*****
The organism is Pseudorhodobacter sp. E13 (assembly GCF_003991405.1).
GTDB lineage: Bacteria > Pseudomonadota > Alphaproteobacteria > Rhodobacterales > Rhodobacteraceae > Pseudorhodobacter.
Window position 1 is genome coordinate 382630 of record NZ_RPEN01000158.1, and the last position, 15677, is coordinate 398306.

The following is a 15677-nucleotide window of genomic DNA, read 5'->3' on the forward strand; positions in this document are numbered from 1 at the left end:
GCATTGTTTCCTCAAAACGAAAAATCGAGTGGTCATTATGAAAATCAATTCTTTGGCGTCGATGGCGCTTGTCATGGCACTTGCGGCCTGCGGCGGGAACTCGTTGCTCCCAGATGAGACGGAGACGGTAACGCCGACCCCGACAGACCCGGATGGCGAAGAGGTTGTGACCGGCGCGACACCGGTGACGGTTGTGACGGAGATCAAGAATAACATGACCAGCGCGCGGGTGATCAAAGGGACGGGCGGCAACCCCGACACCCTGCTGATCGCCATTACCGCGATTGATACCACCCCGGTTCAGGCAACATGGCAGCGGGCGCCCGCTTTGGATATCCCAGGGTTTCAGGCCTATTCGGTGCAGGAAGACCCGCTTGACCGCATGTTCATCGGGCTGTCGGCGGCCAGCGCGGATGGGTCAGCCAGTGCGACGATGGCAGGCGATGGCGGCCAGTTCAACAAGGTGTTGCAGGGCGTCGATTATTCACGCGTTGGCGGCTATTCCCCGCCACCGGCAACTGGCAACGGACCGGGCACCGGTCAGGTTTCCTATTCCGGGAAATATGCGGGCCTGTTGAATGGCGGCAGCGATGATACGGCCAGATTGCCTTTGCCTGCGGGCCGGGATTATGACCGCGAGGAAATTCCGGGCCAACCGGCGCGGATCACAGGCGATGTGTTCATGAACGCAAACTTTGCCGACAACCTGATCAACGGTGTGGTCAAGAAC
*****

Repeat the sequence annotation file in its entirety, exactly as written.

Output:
The organism is Pseudorhodobacter sp. E13 (assembly GCF_003991405.1).
GTDB lineage: Bacteria > Pseudomonadota > Alphaproteobacteria > Rhodobacterales > Rhodobacteraceae > Pseudorhodobacter.
Window position 1 is genome coordinate 382630 of record NZ_RPEN01000158.1, and the last position, 15677, is coordinate 398306.

The following is a 15677-nucleotide window of genomic DNA, read 5'->3' on the forward strand; positions in this document are numbered from 1 at the left end:
GCATTGTTTCCTCAAAACGAAAAATCGAGTGGTCATTATGAAAATCAATTCTTTGGCGTCGATGGCGCTTGTCATGGCACTTGCGGCCTGCGGCGGGAACTCGTTGCTCCCAGATGAGACGGAGACGGTAACGCCGACCCCGACAGACCCGGATGGCGAAGAGGTTGTGACCGGCGCGACACCGGTGACGGTTGTGACGGAGATCAAGAATAACATGACCAGCGCGCGGGTGATCAAAGGGACGGGCGGCAACCCCGACACCCTGCTGATCGCCATTACCGCGATTGATACCACCCCGGTTCAGGCAACATGGCAGCGGGCGCCCGCTTTGGATATCCCAGGGTTTCAGGCCTATTCGGTGCAGGAAGACCCGCTTGACCGCATGTTCATCGGGCTGTCGGCGGCCAGCGCGGATGGGTCAGCCAGTGCGACGATGGCAGGCGATGGCGGCCAGTTCAACAAGGTGTTGCAGGGCGTCGATTATTCACGCGTTGGCGGCTATTCCCCGCCACCGGCAACTGGCAACGGACCGGGCACCGGTCAGGTTTCCTATTCCGGGAAATATGCGGGCCTGTTGAATGGCGGCAGCGATGATACGGCCAGATTGCCTTTGCCTGCGGGCCGGGATTATGACCGCGAGGAAATTCCGGGCCAACCGGCGCGGATCACAGGCGATGTGTTCATGAACGCAAACTTTGCCGACAACCTGATCAACGGTGTGGTCAAGAAC